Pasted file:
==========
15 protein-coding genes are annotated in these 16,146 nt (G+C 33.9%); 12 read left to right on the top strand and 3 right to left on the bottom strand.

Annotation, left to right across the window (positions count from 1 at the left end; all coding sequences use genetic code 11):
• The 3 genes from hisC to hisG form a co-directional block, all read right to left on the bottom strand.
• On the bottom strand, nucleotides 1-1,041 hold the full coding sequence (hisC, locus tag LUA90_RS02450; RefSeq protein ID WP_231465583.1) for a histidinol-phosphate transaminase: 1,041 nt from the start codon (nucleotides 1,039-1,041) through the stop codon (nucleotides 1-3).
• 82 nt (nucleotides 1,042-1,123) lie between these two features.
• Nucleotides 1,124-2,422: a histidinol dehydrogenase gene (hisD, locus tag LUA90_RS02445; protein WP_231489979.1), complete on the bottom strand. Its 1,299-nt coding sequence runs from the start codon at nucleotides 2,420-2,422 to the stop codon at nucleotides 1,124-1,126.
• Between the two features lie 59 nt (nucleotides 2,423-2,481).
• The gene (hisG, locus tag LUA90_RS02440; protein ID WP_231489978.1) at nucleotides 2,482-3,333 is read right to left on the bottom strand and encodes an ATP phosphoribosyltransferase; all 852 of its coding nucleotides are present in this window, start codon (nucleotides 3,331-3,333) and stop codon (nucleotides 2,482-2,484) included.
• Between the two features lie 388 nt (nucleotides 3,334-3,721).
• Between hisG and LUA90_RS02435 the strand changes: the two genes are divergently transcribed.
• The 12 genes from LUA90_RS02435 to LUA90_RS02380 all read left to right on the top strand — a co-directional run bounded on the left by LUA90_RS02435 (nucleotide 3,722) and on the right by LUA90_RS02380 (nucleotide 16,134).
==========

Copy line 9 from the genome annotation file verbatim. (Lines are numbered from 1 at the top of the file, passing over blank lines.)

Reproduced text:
• Between the two features lie 388 nt (nucleotides 3,334-3,721).